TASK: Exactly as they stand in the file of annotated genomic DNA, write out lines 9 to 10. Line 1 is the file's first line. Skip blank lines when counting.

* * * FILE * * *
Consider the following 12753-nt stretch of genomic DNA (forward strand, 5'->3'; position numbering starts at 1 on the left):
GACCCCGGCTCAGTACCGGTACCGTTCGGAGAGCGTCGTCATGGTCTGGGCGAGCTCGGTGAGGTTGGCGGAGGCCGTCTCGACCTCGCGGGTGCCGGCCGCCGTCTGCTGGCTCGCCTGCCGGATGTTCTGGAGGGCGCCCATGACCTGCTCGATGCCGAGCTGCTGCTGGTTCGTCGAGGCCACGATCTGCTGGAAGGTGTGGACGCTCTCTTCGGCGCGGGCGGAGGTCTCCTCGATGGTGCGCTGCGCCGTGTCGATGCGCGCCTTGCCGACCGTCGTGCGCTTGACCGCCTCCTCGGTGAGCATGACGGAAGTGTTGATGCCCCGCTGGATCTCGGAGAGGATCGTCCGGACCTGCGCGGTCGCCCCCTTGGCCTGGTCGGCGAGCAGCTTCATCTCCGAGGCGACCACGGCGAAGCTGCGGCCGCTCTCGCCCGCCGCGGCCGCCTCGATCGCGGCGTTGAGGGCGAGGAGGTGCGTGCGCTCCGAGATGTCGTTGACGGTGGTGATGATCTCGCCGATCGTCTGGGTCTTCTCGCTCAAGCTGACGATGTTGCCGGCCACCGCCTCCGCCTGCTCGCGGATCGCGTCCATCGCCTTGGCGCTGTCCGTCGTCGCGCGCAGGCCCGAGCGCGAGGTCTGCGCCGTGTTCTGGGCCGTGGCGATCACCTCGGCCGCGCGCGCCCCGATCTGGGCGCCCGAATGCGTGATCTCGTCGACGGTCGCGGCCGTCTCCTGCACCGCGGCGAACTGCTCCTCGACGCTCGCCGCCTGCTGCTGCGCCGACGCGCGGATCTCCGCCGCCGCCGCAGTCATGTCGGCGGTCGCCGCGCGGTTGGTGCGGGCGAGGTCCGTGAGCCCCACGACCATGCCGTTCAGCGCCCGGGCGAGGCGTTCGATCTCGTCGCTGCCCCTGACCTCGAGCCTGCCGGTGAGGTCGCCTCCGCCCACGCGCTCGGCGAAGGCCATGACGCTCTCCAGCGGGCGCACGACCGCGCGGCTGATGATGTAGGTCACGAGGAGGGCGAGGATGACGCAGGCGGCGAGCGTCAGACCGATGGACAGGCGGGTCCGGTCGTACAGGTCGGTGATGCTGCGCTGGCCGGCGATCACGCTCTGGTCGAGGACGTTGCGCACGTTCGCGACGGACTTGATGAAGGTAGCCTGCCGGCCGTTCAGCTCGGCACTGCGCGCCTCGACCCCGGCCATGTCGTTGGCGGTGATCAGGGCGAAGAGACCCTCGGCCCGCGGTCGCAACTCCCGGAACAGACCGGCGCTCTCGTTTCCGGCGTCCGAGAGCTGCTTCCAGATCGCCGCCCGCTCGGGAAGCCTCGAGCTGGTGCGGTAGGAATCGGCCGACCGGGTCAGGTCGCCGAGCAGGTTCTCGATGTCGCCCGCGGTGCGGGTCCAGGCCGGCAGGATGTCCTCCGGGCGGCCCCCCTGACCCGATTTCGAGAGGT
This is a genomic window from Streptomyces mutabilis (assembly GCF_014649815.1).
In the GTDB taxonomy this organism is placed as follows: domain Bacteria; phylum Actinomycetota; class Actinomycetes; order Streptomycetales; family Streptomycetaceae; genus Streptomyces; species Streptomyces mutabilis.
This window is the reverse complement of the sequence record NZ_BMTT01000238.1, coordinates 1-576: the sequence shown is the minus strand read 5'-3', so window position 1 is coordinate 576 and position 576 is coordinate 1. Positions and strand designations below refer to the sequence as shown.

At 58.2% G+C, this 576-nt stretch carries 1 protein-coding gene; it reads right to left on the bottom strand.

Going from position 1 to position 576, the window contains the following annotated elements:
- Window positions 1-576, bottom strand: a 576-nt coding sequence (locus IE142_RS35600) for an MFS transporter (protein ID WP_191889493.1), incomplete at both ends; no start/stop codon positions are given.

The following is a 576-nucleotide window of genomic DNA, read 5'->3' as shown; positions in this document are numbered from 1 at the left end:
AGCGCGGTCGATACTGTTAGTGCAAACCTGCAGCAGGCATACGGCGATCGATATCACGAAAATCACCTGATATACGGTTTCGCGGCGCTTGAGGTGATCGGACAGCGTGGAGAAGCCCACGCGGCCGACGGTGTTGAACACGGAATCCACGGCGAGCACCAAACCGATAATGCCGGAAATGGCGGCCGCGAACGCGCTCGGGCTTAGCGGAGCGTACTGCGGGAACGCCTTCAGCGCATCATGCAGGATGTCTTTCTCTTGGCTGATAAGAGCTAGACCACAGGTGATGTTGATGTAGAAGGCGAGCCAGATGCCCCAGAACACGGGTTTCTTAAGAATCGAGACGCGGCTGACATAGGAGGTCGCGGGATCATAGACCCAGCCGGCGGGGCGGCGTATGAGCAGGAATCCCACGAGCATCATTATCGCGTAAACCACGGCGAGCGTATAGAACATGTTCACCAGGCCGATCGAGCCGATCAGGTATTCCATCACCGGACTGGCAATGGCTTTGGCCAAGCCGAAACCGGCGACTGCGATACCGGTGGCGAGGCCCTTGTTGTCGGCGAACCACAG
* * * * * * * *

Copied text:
The following is a 576-nucleotide window of genomic DNA, read 5'->3' as shown; positions in this document are numbered from 1 at the left end:
AGCGCGGTCGATACTGTTAGTGCAAACCTGCAGCAGGCATACGGCGATCGATATCACGAAAATCACCTGATATACGGTTTCGCGGCGCTTGAGGTGATCGGACAGCGTGGAGAAGCCCACGCGGCCGACGGTGTTGAACACGGAATCCACGGCGAGCACCAAACCGATAATGCCGGAAATGGCGGCCGCGAACGCGCTCGGGCTTAGCGGAGCGTACTGCGGGAACGCCTTCAGCGCATCATGCAGGATGTCTTTCTCTTGGCTGATAAGAGCTAGACCACAGGTGATGTTGATGTAGAAGGCGAGCCAGATGCCCCAGAACACGGGTTTCTTAAGAATCGAGACGCGGCTGACATAGGAGGTCGCGGGATCATAGACCCAGCCGGCGGGGCGGCGTATGAGCAGGAATCCCACGAGCATCATTATCGCGTAAACCACGGCGAGCGTATAGAACATGTTCACCAGGCCGATCGAGCCGATCAGGTATTCCATCACCGGACTGGCAATGGCTTTGGCCAAGCCGAAACCGGCGACTGCGATACCGGTGGCGAGGCCCTTGTTGTCGGCGAACCACAG